Berkeley and Jefferson Counties.
June 8, 1863
Berkeley and Jefferson Counties.
We are informed that at the late election, the people of the counties of Berkeley and Jefferson took a vote on coming into West Virginia, and voted to come in; and that they also elected delegates to our Legislature.
As there is an obscurity in the minds of some respecting the relations of these counties to the New State, we will briefly state what they are. The constitution provided for the addition of seven counties over there, on certain conditions. They were separated into two districts – Pendleton, Hardy, Hampshire and Morgan, the one, and Berkeley, Jefferson and Frederick, the other. If the four comprising the first district, adopted the constitution on the day fixed in the schedule for voting on it, (April 4, 1863,) they were to be included; and in case these four were so included and the other three composing the other district adopted the constitution on the same day, they too were to be included. The counties of Pendleton, Hardy, Hampshire and Morgan adopted the constitution and were included; the counties of Berkeley, Jefferson and Frederick did not adopt the constitution and were not included.
These counties were therefore left occupying the same relation to the New State as any others belonging to the Old State. Application was made last winter by Berkeley to the Legislature, for leave to separate from the Old State and join the New, and an act was passed January 31, 1863, “giving the consent of the State of Virginia to the county of Berkeley being admitted into and becoming part of the State of West Virginia,” and providing for taking the vote of the people of the county on that question at the May election. On the 4th of the succeeding February, an act was passed “giving consent to the admission of certain [other] counties into the New State of West Virginia,” among them Jefferson, and providing for taking a vote on the same day as in the case of Berkeley. The acts provide that if the election could not be held on the day named, the Governor of Virginia should have discretionary power to extend the time. But we understand the elections in these two counties were held on the 28th ult., and that the people of both voted to come into West Virginia; and that they went further and elected delegates to the West Virginia Legislature. Such an election of delegates if it took place was unauthorized, illegal and improper.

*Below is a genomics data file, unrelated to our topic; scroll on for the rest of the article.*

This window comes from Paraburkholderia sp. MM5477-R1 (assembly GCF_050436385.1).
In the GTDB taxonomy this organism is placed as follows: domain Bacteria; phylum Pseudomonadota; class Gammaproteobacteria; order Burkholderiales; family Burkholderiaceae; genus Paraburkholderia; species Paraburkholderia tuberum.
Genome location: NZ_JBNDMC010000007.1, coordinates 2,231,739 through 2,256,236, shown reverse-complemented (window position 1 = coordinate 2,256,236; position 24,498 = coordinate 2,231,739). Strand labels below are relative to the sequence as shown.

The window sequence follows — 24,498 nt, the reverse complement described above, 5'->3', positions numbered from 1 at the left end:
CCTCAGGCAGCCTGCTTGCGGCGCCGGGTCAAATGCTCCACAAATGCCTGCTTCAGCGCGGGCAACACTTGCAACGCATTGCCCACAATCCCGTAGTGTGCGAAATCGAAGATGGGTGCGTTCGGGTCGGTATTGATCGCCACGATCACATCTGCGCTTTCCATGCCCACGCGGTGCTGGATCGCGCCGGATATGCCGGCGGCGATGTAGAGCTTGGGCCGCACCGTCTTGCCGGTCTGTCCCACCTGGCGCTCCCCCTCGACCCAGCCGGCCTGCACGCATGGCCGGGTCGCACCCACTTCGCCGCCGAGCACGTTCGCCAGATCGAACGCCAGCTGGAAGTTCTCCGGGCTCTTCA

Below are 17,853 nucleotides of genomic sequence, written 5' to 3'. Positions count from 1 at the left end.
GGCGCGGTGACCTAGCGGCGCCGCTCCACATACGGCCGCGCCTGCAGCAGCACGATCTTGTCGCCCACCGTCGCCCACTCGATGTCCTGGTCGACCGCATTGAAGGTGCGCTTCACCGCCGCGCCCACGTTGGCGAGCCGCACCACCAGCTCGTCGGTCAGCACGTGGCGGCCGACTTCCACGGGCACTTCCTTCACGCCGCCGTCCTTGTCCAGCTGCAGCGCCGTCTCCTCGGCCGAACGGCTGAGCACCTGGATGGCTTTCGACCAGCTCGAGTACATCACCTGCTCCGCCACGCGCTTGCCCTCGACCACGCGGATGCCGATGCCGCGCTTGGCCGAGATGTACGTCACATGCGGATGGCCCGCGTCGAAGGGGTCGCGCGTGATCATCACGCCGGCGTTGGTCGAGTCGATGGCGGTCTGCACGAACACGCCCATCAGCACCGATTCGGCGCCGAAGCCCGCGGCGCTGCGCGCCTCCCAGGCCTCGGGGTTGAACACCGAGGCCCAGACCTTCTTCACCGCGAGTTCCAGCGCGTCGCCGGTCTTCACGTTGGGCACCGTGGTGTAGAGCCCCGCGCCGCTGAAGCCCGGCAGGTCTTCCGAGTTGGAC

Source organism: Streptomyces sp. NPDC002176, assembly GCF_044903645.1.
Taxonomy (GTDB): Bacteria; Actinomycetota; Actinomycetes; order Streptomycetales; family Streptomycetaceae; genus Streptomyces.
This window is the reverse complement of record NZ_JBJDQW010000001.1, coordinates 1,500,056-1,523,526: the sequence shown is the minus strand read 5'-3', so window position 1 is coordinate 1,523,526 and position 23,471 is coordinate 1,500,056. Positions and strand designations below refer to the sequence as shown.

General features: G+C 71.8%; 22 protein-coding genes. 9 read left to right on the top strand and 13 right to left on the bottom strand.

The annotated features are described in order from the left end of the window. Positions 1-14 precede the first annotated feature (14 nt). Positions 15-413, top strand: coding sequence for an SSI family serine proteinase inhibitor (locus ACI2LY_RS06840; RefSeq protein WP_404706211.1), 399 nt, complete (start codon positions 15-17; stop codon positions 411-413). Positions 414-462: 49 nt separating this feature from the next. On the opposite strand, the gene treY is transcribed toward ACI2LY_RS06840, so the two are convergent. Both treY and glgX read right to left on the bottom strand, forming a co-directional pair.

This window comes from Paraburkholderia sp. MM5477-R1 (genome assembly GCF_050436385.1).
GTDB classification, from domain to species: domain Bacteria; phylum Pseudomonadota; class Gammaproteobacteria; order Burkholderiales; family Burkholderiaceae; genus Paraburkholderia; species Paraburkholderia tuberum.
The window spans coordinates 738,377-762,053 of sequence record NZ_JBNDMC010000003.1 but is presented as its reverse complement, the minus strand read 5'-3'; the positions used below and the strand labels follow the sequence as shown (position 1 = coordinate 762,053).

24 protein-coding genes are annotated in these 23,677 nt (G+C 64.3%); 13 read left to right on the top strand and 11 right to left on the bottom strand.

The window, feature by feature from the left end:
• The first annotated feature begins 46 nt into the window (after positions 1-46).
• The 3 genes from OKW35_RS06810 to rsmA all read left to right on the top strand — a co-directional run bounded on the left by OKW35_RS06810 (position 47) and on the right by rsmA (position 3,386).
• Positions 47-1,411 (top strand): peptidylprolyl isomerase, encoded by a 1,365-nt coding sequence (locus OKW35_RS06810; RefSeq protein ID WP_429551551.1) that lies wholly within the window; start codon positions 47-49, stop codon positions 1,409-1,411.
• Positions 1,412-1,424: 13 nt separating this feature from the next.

The provision of the Constitution in regard to the admission of counties is this:
“Additional territory may be admitted into and become part of this State with the consent of the Legislature. And in such case, provision shall be made by law for the representation of the white population thereof in the Senate and House of Delegates, in conformity with the principles set forth in this Constitution.”
It will require an act of our Legislature to admit these counties, and it will require legislation on its part to provide for their representation. After they have been so admitted, and their representation provided for, the number of delegates fixed, &c., they may hold an election under provisions of an act for the purpose, and send representatives to the Legislature.
This, it seems to us, is about the way the case of these counties stands. They may properly enough make application to the Legislature for admission. That is the next regular step, and one contemplated by the acts consenting to their separation from the old State; but the election of delegates, if any has taken place, was premature, and they, of course, could not be received.
The propriety of admitting these counties at all, will be a question for the Legislature when their application is made.
Timeline of West Virginia: Civil War and Statehood: Undated: June 1863